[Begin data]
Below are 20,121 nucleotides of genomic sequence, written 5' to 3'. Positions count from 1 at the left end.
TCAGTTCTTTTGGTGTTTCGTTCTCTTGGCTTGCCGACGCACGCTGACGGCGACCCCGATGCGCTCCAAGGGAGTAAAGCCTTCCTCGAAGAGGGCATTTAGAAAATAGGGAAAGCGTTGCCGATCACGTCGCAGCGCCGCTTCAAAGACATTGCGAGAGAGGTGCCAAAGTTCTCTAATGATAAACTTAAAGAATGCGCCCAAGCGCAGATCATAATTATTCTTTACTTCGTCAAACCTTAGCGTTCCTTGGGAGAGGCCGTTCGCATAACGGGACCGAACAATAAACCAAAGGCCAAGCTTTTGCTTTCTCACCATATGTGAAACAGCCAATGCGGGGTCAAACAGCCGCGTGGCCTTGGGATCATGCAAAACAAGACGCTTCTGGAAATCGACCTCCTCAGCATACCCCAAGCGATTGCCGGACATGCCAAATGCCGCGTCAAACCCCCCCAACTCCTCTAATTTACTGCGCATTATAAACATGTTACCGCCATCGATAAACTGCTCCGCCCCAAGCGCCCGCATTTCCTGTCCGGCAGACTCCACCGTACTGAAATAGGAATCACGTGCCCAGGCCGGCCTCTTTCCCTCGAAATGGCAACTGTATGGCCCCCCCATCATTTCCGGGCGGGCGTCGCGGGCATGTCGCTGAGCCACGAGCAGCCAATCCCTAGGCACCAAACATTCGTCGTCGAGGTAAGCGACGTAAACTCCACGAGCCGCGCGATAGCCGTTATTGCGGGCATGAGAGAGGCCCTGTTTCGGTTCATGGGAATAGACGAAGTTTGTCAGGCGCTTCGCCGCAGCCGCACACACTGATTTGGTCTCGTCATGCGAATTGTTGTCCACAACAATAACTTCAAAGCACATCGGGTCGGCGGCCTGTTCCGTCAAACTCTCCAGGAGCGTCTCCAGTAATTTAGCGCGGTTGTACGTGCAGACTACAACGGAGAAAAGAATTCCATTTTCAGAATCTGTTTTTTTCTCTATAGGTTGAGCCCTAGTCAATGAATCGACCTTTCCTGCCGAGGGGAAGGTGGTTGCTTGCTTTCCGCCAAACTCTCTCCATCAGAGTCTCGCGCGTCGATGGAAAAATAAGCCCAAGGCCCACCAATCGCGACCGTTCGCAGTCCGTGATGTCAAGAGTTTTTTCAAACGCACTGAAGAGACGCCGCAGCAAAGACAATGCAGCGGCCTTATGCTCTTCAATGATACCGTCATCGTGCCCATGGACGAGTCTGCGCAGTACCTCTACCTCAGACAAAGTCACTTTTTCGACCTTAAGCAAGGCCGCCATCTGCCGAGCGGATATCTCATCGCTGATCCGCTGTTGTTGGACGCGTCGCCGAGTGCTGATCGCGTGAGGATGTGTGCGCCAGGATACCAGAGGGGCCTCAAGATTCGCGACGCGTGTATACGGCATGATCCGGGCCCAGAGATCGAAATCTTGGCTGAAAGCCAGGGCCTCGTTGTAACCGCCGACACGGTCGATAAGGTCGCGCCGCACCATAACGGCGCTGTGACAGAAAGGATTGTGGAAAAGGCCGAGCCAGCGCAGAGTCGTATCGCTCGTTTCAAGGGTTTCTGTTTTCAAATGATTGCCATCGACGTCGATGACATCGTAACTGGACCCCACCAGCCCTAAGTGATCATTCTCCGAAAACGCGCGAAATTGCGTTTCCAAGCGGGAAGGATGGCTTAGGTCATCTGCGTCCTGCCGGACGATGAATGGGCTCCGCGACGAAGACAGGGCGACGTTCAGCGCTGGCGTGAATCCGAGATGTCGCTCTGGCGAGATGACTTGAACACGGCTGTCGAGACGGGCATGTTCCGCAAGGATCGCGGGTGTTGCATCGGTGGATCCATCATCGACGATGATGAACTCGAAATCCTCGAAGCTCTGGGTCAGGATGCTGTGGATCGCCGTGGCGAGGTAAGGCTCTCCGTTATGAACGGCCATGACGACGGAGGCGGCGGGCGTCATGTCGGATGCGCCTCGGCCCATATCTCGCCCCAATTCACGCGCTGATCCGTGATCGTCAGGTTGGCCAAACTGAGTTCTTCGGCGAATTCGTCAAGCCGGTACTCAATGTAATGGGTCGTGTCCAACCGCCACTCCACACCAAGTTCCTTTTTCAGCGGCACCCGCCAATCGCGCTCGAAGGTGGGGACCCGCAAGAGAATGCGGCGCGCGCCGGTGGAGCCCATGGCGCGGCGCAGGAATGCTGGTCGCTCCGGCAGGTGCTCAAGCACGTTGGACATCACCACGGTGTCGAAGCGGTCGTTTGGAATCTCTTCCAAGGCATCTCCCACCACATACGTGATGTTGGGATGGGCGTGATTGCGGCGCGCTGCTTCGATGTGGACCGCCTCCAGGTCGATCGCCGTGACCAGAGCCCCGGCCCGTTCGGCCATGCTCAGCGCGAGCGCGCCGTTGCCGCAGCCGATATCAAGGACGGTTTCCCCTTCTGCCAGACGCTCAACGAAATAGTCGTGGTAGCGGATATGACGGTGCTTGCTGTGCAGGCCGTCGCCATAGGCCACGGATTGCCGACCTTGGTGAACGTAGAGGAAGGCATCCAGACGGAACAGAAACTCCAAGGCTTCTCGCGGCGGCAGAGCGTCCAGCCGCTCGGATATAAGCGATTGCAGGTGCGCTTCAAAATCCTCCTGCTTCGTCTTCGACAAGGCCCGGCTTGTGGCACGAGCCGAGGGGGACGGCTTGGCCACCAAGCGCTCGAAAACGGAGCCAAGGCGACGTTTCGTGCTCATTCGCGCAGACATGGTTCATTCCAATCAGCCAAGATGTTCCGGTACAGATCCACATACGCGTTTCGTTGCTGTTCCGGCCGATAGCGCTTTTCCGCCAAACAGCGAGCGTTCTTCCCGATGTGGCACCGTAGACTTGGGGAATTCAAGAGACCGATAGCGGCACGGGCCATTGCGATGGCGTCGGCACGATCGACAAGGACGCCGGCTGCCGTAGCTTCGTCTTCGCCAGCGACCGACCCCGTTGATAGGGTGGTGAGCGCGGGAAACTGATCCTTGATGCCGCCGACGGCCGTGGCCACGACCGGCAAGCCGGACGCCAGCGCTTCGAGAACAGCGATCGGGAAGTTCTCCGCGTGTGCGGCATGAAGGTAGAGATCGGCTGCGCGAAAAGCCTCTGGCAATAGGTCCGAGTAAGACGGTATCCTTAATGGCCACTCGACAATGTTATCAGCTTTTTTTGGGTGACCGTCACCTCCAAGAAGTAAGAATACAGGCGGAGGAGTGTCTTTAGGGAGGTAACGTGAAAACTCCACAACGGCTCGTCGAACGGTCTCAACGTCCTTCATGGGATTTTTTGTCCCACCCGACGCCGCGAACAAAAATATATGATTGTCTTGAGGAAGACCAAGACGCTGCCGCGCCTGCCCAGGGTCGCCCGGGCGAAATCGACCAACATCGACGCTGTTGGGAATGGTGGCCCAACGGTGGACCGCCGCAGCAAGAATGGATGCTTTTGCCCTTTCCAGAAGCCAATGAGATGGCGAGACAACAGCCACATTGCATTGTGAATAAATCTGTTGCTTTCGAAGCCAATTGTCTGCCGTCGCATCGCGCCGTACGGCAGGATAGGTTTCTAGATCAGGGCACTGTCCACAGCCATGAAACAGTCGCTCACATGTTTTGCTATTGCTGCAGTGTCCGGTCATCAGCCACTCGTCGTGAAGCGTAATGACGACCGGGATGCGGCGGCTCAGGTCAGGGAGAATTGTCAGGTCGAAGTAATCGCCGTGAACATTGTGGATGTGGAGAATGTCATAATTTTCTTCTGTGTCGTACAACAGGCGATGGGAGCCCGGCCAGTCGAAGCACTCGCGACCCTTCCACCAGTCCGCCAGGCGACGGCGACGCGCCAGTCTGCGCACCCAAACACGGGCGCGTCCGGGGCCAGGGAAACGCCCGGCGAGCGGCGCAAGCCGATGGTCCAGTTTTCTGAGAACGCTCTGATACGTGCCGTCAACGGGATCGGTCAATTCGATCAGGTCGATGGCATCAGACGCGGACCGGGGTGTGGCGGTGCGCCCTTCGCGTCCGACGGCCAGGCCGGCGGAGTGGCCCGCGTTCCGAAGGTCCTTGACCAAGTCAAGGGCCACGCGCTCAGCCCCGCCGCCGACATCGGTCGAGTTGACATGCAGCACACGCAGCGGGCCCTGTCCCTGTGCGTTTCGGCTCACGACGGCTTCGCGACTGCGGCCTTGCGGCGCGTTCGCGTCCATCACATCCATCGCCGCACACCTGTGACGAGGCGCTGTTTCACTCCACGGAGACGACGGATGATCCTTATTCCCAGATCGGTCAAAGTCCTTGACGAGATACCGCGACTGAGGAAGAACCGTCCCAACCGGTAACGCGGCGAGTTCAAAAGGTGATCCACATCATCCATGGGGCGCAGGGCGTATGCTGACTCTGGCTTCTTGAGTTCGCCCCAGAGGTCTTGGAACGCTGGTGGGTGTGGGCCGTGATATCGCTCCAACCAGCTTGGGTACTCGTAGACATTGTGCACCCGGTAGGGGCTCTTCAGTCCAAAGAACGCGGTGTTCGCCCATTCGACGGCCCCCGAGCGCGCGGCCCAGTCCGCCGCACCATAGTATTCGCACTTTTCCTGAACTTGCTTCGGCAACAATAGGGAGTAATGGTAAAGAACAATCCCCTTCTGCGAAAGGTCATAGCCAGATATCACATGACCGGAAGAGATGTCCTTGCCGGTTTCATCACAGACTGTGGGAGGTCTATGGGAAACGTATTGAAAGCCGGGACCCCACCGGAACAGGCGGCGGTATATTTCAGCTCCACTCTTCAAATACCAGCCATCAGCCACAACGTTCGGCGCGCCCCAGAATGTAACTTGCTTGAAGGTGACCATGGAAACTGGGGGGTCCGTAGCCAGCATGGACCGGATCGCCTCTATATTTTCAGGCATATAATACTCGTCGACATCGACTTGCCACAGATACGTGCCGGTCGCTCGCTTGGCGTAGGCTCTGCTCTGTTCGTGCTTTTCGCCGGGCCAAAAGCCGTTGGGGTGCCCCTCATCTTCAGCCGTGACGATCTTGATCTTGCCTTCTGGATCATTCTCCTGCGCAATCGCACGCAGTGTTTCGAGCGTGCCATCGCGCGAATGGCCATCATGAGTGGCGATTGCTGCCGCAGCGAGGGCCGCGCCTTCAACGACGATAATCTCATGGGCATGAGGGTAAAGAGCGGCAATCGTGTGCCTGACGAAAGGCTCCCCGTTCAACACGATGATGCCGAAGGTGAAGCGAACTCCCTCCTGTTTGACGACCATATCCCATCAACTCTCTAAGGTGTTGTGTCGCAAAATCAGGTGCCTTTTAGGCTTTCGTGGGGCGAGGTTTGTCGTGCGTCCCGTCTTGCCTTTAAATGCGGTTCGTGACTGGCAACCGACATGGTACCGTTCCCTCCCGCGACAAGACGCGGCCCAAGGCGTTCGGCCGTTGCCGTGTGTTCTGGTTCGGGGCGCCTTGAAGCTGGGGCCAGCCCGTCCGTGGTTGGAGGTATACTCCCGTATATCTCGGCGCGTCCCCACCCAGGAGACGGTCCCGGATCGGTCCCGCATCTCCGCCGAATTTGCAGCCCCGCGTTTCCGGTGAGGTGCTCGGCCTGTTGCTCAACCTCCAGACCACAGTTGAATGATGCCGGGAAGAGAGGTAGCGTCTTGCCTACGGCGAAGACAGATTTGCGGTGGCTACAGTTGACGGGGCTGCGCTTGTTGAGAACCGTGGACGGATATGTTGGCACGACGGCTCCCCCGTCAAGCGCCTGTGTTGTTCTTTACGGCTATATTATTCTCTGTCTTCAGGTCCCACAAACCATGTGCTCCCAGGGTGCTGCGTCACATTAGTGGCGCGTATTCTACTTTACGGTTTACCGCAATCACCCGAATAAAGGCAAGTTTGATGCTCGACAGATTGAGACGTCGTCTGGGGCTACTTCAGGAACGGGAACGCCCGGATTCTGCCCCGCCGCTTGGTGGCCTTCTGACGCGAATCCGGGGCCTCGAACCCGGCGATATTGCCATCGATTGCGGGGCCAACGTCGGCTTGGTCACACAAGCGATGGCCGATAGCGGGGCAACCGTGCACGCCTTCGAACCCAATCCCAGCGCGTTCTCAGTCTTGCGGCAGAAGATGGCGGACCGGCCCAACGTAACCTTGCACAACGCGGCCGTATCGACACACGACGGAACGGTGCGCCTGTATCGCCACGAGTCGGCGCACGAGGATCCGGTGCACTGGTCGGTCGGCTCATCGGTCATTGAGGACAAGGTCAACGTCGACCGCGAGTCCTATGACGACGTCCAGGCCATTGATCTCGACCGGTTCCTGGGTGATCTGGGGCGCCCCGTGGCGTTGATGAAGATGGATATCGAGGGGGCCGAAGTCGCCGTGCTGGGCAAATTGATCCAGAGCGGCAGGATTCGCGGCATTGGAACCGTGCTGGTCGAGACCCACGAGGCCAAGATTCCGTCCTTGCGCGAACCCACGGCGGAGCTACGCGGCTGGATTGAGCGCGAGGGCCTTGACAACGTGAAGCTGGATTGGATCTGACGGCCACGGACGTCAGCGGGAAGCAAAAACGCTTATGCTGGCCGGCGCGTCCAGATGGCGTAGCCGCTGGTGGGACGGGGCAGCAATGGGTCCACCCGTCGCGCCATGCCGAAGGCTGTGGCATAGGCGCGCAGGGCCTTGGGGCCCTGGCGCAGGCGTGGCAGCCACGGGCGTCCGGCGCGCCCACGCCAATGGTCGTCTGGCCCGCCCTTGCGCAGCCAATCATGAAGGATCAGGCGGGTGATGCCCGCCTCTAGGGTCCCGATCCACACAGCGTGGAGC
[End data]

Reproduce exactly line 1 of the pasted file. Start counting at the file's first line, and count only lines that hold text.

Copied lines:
Below are 20,121 nucleotides of genomic sequence, written 5' to 3'. Positions count from 1 at the left end.